Oakland has an incredibly large and diverse stock of single family housing, available for several miles around downtown. Many of these neighborhoods have excellent, high quality transit access to both downtown Oakland and San Francisco, both via AC Transit bus and BART, with a new BRT line through East Oakland opening soon and additional ‘BRT/BRT-lite’ upgrades planned soon. Infill developers are also trying to deliver new single family homes on subdivided lots (although this process is bureaucratically slow and involved), and new single family homes continue to be built in the hills. All this is to say that Oakland has a deep stock of existing housing for families — even at relatively affordable prices such as in my neighborhood in East Oakland — but what is desperately missing is rental units for singles, couples, and the people moving to the Bay Area for the jobs boom.
Thank you Ian for taking the time to respond. Not every family wants to live in a low-density neighborhood or single family home. Like other singles and couples moving downtown, some families are drawn to the convenience of living in a dense and walkable urban community. Also, some singles (like me in 2002) start out with a roommate, but eventually want to get married and start a family in the same neighborhood. Unlike many other cities, Oakland has quality daycares, schools, parks and organizations that families want downtown. http://bit.ly/1UPHAwP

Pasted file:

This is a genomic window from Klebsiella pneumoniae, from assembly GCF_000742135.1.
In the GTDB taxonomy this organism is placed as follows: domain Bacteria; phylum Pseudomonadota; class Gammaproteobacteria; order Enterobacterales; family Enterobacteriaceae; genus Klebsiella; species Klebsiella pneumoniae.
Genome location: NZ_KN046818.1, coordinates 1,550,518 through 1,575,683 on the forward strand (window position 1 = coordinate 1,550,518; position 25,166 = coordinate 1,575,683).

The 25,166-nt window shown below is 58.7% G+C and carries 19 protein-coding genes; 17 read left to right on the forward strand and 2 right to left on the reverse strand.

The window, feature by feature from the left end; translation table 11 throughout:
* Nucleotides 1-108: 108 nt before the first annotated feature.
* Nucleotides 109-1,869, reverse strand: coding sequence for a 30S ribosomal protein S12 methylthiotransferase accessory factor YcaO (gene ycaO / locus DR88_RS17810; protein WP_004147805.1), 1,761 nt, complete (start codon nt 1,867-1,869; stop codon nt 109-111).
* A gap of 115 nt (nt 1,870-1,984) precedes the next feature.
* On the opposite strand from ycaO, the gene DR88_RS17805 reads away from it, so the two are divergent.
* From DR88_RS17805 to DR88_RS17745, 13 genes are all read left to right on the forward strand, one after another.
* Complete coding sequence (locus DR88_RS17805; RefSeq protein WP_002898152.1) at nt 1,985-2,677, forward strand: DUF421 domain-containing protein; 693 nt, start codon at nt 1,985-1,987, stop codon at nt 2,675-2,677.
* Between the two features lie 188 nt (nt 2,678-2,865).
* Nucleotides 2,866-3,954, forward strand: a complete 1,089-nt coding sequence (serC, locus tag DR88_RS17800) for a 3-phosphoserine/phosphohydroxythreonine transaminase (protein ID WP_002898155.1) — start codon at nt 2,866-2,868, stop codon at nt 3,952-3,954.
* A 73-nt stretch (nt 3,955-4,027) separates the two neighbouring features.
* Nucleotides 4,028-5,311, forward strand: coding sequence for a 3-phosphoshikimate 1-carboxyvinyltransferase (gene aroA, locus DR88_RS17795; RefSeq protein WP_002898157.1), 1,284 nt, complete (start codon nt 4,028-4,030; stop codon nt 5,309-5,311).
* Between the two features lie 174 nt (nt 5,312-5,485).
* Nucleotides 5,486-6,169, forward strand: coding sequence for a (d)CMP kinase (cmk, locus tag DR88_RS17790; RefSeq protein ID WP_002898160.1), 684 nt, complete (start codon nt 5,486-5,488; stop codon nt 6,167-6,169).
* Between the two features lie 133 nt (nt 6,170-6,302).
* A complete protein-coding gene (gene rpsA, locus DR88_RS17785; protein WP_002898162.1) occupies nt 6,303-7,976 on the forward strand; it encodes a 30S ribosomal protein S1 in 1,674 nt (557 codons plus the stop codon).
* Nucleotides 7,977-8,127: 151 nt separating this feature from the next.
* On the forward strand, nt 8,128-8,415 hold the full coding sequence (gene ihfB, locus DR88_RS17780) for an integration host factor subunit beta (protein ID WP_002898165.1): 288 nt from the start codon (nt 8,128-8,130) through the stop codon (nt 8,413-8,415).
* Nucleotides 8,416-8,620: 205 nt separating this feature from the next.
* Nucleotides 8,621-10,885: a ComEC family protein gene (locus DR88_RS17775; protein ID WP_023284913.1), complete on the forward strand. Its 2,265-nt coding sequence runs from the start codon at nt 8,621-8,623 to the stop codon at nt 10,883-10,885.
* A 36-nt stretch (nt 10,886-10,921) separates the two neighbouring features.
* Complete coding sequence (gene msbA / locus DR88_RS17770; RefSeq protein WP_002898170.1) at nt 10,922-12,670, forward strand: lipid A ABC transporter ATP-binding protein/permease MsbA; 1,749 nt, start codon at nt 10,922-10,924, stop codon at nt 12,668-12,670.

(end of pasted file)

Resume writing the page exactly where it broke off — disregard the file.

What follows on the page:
From what I’ve seen and experienced in Oakland, a community is sustained when neighbors can get to know each other and work together over time to make their corner of the city a better place. The families of the Santa Fe neighborhood organizing to get a neighborhood school are a good example of what can be accomplished by connected neighbors planning on sticking around. But the reality is that it’s hard for many folks to sink roots into a community when there is a constant churn of residents living in an apartment building of studios and one bedrooms. People shouldn’t have to change neighborhoods just because they decide to move in with a partner (or even 2 roommates), get married, start a family, hire a live-in caregiver or accommodate an aging parent. Simply put, your household size should not determine your zip code. I believe a more diverse neighborhood housing stock built for households of all incomes, ages and a range of household sizes create vibrant communities for all of us to grow up and grow old.